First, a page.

But I had a lot of intentions in terms of musical development; I wanted to make something that would be an obvious crossroads in my music, something to divorce my old ideas from my new ideas. And to be honest, part of me wanted to make something that was so good that I wouldn’t feel the need to do these huge projects anymore — making new music is the most meaningful thing in life for me, but that doesn’t mean it’s always fun for me, it’s hard, it’s exhausting, and sometimes I would die to be free of it, I would die to just hear silence.

AXS: There’s a tendency for multi-instrumentalists, and formally educated musicians, to go a little overboard with what they know. Yet, on this record, you both personalize and universalize the tracks. Familiar, comforting sounds come from everywhere to pinpoint a sense of individuality unique only to you. What kind of an artist do you see yourself as, and how did this new record connect the dots for you between your projection and reality?

CC: As a guitarist, I see myself as an improviser above anything else, picking up the guitar is more of a form of daydreaming for me. On the other hand though, as a guitarist, I definitely come from the “jazz school” and have a very technical background. But as a composer, I don’t see myself as having any particular approach, any particular style or belonging to any particular school. I don’t even see that side of myself as being limited to just music; and making Intermission helped me realize that.

AXS: You have over 20 musicians with you on this Intermission. What did they do to help make this experience real and enliven the songs? Strings and horns, in addition to a basic rhythm section, seem like an awful lot of firepower — but again — you use your pieces well.

CC: I would definitely say Dave Carkner (trumpet) really interpreted the charts beautifully. But for the most part, while the strings, brass, vocals, and vibraphone provided their own tones unique to themselves, their parts were written and not up for much interpretation. However, Manami Morita, Zak Croxall, and Thomas Hartman have always been major creative contributors, and they are always co-arrangers to some degree or another. When I bring the ideas into a rehearsal, what comes out is never exactly the same, sometimes it’s completely different. I said in another interview recently, I believe those guys are some of the greatest musicians of my generation and I’m damned lucky to play with them. Rozhan Razman (mixing engineer) was also a creative contributor; he knew how to get what I wanted even when I didn’t know it yet.

AXS: One of the best parts of your new album was reading your liner notes, especially that insightful intro, where you go on about “real life characters… goofy, f*cked up oddities of human beings,” then throw in “I don't particularly care,” as extra insurance for the armchair critics expecting something more linear. Quite mysteriouso and out of the norm of the polite society the music industry’s become. It’s quite refreshing. How much thought went into the liner notes and the overall packaging to match the tremendous music inside?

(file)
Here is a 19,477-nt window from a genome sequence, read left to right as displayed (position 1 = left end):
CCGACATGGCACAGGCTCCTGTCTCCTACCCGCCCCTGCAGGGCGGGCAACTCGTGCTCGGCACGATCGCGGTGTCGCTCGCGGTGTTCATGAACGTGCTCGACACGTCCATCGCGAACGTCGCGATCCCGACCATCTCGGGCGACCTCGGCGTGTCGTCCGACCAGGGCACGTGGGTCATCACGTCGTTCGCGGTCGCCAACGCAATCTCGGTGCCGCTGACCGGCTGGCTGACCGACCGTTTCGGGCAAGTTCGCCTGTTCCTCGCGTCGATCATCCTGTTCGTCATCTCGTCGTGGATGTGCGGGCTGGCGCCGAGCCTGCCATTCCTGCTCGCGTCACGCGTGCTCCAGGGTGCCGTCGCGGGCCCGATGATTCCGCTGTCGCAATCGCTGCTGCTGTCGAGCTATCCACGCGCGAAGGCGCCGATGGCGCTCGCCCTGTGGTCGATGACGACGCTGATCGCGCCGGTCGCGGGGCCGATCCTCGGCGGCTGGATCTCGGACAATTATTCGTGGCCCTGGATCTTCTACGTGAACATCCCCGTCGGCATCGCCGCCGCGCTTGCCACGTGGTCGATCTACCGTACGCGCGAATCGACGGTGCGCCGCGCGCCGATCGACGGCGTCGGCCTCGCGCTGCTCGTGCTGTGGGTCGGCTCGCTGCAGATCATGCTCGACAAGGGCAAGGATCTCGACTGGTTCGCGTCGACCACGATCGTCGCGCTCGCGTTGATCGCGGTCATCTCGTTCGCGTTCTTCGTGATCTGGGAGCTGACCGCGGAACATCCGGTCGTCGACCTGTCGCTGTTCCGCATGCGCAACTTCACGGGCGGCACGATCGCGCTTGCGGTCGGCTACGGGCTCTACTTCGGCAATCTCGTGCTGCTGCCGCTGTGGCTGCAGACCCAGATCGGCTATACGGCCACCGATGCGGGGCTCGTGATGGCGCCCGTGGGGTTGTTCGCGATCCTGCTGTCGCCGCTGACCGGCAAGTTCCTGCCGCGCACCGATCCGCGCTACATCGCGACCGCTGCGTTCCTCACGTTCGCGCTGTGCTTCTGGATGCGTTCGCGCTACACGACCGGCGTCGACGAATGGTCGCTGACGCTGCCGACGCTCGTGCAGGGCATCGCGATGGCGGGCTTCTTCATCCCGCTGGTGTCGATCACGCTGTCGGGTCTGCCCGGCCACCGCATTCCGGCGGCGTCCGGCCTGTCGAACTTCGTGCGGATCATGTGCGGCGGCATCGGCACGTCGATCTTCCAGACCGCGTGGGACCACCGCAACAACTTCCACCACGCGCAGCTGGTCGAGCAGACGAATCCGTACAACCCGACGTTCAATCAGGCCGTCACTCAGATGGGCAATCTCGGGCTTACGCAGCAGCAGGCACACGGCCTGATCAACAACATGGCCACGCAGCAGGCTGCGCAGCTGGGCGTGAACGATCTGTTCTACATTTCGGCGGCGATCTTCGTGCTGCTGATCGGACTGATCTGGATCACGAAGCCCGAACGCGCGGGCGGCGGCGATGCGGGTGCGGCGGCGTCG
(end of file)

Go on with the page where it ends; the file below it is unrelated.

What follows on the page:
CC: A lot… The liner notes, the artwork etc. was a big project, a sub-project all of its own. Granted, I get obsessive with these things, but it was a long project. I designed it myself in collaboration with two visual artists, Natasha Jacobs and Elizabeth Petronio. It was the first time I had gotten so intensely involved with a non-musical art, and I actually butted heads with both artists, because I didn't want to compromise certain ideas, and in the end I never did. One of those head butts is still sore… I must have rewritten the liner notes a hundred times; I actually still rewrite them in my head from time to time. It's hard to articulate things in words, especially when you're trying to say, well, that you don't have much to say — I guess that's why I stick with music.

AXS: How have you found the music industry in general as an indie type artist without any specific style to limit you? Seems there’s a lot of us vs. them going on in the machinery generating brands rather than art.

CC: It’s hard working with jazz clubs when you’re too rocky; it’s hard working with rock clubs when you’re too jazzy, it’s hard getting reviews from classical outlets when you’re too jazzy and rocky. And of course, it’s hard getting mainstream recognition when you’re not boring… The industry, if it can still be called that, is in such a weird place… Genres are fusing more and more; meanwhile, the industry’s desire to categorize everything is as strong as ever. A lot of music goes undiscovered due to this. But I would stress that while the business itself might be dying, the music is not. When I hear someone start the “oh the music nowadays” routine, I really have to bite my tongue… Granted, there is a lot of shit out there, but there’s also an abundance of interesting and groundbreaking music, maybe more now than at any other time in history. But the sad thing is, most people don’t know anything beyond popular music, they don’t realize that there’s so much more… Regardless of who’s listening though, authentic music is live and well.

AXS: What are you doing to promote Intermission?

CC: It was released under Two for the Show Media, and they take care of most of the promotion. Besides that, there was one live performance at the Blue Note in New York City, but the large-scale aspect of the music makes it unaffordable to tour with at this time.

AXS: How has the reception to this new record been so far, from critics and from the people in the audience?

CC: The vast majority has been positive — critics have been good to it. They always make these completely false assumptions about my influences, but it’s just funny for me, it’s not a problem. And people seem to like it.